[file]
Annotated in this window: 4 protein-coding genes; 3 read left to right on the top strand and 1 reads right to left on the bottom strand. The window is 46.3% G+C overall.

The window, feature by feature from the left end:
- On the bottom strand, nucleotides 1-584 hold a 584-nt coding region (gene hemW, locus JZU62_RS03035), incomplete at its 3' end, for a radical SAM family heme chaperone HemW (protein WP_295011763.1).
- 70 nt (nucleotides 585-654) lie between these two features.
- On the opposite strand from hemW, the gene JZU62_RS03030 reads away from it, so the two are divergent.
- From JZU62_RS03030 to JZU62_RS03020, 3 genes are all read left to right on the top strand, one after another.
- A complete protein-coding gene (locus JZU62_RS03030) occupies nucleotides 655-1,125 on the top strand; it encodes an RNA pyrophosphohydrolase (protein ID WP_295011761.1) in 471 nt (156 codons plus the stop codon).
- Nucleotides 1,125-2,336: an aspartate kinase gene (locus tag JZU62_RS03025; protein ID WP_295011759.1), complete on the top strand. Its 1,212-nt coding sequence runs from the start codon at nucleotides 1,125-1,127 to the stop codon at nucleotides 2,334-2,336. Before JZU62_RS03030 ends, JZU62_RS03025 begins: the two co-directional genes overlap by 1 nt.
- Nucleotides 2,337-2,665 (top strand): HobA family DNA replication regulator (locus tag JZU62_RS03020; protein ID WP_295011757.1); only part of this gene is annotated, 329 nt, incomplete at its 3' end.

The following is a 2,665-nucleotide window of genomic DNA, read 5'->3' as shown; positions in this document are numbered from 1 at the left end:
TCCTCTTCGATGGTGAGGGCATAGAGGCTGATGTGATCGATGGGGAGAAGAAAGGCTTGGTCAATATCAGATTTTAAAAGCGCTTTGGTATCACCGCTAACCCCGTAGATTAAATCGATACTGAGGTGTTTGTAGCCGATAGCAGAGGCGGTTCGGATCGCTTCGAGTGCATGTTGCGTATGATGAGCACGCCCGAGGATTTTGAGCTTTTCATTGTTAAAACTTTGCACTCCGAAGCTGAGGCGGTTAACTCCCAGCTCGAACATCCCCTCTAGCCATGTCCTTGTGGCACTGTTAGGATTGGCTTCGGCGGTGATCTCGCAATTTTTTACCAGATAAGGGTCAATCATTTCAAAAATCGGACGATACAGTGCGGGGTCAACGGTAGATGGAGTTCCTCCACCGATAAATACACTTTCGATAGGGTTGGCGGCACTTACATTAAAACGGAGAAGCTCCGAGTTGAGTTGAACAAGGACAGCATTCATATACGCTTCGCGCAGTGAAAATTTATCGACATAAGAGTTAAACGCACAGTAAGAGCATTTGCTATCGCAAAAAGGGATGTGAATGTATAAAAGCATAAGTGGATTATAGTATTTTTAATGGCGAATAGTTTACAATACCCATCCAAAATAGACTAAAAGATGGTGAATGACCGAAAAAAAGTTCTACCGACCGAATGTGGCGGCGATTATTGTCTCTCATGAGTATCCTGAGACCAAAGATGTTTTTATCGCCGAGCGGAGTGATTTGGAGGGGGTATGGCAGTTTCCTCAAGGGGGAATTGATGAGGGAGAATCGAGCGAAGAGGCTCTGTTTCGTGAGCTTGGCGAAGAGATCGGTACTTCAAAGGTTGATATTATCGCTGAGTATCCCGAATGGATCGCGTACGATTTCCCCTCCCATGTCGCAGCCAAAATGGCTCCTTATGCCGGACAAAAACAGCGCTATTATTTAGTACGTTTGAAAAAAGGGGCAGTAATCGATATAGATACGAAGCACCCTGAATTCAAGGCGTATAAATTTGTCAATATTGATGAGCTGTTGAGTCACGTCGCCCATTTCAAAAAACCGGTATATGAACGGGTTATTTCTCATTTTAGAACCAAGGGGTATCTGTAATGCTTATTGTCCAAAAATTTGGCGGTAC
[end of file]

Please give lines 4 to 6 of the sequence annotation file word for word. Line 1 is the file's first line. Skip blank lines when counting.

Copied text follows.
- 70 nt (nucleotides 585-654) lie between these two features.
- On the opposite strand from hemW, the gene JZU62_RS03030 reads away from it, so the two are divergent.
- From JZU62_RS03030 to JZU62_RS03020, 3 genes are all read left to right on the top strand, one after another.